A German study published also in July on the same platform found that 78 percent of 100 recovered patients had heart abnormalities in a median of 71 days after testing positive, regardless of preexisting conditions, COVID-19 severity or cardiac symptoms.
A study by the United States' Centers for Disease Control and Prevention (CDC) carried out on 274 people 14 to 21 days after their positive test results found that symptoms that might persist include fatigue, cough, congestion or shortness of breath, loss of taste or smell, headache, body aches, diarrhea, nausea, chest or abdominal pain and confusion.
The survey found that 35 percent of the respondents had not returned to their usual state of health at the time of the interview, including young people with no underlying conditions.
A 36-year-old COVID-19 survivor who wishes to be identified as Juno is still taking medicines for his palpitations, or heart pounding, after having tested negative for the virus in May. His chest pains come and go.
Up until July, he sometimes suffered from pain in various parts of his body. Also up until then, he said he was feeling very weak and experiencing "brain fog". One time, he said, he found himself trying to send a message that did "not make any sense" on WhatsApp – among other symptoms.
Juno went to several doctors, who ran tests on him but appeared to be just as clueless about his condition. Some deemed it psychosomatic and another referred him to a psychiatrist, he said.
Juno highlighted the need for long-haulers like him to have a support system that would allow them to be honest about their symptoms.
He sought this from international support groups online, and in late August, he, alongside many others globally, spoke with WHO chief Tedros Adhanom Ghebreyesus regarding their conditions.
"We demanded ‘three Rs’: recognition – we want acceptance that we exist and are not making things up –, rehabilitation – the medical world must build a system for post-COVID-19 treatment – and research – this must be carried out continuously," Juno said.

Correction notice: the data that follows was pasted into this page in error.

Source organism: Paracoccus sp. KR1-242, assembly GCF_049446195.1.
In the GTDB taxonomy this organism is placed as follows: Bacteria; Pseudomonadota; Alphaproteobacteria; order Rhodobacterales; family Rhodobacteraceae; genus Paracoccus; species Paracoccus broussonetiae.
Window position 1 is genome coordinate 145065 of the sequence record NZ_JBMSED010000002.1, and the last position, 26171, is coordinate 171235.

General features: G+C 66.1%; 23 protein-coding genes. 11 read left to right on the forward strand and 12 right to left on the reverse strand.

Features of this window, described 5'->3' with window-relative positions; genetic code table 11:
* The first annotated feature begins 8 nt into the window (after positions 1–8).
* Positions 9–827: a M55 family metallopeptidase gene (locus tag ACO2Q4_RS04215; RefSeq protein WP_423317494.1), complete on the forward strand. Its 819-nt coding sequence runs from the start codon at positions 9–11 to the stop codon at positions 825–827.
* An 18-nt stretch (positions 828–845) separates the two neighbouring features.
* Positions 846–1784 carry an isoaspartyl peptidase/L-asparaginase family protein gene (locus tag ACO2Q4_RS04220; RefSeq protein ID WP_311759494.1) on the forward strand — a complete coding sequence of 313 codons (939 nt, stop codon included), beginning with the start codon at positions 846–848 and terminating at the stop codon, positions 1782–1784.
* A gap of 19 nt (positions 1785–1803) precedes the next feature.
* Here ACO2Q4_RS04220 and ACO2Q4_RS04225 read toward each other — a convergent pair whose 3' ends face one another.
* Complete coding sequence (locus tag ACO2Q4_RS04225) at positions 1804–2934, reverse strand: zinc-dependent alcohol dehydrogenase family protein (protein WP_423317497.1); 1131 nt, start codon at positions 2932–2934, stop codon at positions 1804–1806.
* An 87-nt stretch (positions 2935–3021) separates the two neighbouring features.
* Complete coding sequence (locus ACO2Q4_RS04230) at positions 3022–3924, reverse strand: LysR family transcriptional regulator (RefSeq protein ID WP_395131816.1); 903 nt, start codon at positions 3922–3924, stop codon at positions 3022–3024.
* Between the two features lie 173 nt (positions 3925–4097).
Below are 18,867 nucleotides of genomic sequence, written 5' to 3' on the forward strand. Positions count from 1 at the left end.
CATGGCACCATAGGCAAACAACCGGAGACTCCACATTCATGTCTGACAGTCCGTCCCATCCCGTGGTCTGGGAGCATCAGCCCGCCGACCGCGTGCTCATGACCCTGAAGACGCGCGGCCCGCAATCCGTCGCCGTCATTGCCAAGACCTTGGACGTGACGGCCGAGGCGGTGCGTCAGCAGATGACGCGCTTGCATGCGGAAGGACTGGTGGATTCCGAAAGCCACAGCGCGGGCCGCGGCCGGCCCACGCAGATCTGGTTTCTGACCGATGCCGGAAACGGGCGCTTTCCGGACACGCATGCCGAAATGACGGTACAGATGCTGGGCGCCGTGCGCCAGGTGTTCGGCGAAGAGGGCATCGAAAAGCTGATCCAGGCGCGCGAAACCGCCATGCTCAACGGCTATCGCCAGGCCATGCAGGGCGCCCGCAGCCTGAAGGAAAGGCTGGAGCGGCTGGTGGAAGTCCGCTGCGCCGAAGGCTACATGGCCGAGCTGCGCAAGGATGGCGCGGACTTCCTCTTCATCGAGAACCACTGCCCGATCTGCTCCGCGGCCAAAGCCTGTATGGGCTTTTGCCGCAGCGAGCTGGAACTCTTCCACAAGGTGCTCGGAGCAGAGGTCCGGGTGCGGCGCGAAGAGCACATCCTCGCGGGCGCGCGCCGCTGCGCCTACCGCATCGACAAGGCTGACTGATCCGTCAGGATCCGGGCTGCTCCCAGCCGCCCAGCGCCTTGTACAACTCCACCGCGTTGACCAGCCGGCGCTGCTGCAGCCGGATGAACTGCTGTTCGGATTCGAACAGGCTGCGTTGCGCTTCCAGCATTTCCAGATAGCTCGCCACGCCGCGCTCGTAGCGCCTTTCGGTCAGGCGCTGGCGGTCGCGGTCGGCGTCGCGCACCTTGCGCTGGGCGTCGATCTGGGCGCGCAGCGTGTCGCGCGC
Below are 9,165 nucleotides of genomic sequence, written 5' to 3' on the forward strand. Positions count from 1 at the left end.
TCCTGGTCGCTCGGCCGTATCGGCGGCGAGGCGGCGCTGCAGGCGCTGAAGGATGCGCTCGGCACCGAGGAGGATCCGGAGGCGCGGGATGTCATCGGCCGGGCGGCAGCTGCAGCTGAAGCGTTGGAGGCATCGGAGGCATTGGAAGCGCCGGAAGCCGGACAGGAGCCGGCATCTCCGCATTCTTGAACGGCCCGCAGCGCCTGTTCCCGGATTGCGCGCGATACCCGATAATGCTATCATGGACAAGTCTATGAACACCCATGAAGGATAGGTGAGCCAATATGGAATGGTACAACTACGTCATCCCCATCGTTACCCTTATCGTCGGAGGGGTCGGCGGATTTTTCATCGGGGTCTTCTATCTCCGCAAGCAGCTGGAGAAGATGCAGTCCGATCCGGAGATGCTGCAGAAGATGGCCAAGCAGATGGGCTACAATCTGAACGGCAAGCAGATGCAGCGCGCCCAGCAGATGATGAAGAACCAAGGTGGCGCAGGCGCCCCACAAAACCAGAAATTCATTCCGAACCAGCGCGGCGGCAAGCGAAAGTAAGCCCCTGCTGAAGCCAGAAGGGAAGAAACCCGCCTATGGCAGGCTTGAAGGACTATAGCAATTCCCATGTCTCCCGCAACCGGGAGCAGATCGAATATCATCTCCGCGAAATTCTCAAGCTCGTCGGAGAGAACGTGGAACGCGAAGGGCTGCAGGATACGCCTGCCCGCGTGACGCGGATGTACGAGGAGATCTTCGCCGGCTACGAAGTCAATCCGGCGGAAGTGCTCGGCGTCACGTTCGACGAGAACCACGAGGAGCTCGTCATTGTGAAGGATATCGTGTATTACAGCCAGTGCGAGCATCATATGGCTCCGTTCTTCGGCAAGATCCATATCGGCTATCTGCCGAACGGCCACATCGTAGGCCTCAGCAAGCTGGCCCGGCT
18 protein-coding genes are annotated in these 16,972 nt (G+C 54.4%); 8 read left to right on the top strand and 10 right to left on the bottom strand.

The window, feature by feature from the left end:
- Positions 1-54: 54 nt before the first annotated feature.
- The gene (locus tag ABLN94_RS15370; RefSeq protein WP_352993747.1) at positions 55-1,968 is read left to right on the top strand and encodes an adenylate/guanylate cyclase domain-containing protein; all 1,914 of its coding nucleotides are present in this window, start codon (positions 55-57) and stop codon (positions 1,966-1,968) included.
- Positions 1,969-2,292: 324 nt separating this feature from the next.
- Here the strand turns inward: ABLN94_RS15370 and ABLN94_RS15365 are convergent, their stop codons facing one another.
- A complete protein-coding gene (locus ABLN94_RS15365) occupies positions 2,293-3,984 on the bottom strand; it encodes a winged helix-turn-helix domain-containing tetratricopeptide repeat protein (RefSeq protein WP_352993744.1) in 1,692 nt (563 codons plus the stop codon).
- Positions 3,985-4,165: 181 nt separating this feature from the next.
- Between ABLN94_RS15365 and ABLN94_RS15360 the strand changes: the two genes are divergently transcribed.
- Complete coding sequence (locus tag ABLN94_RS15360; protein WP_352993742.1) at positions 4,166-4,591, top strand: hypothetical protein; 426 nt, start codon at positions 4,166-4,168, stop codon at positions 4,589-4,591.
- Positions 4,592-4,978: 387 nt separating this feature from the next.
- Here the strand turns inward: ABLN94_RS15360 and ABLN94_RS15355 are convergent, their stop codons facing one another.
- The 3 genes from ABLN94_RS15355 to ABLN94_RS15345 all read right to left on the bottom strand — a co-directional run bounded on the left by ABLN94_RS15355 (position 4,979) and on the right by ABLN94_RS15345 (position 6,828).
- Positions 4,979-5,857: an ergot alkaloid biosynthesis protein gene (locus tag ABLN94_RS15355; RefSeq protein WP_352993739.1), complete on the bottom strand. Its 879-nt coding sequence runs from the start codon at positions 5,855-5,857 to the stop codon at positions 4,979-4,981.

He recently established a support group for Indonesian long-haulers on Facebook.
Saartje Hersefin, 79, who had been hospitalized for almost a month until she tested negative in late July, is still suffering from anosmia. Saartje has hypertension, diabetes and heart disease, and her COVID-19 symptoms back then were fever and gastric pain, with white spots discovered on her lung images.
“I'm worried about not being able to smell fire or gas leaks,” she said.
Read also: Indonesia's latest official COVID-19 figures
Lung specialist Erlina Burhan said the receptors the novel coronavirus targeted were found in many organs, and these damaged organs could take a long time to heal, even after patients no longer have the virus. How long the healing process takes would depend on how severe and broad the damage was, she said.
She said that, even if much was still unknown about the virus, it was about time the discussion on COVID-19 went beyond transmission, symptoms and therapy to the long-term effects of the disease.
"There are still so many questions to be answered. What's important is not to get ourselves into these unanswered questions, because it'll only put us at a disadvantage for a long time," internist Erni Juwita Nelwan said. "People need to know that, even with the majority of cases going to recover, there's this condition in which a portion of the people is not going to be that lucky."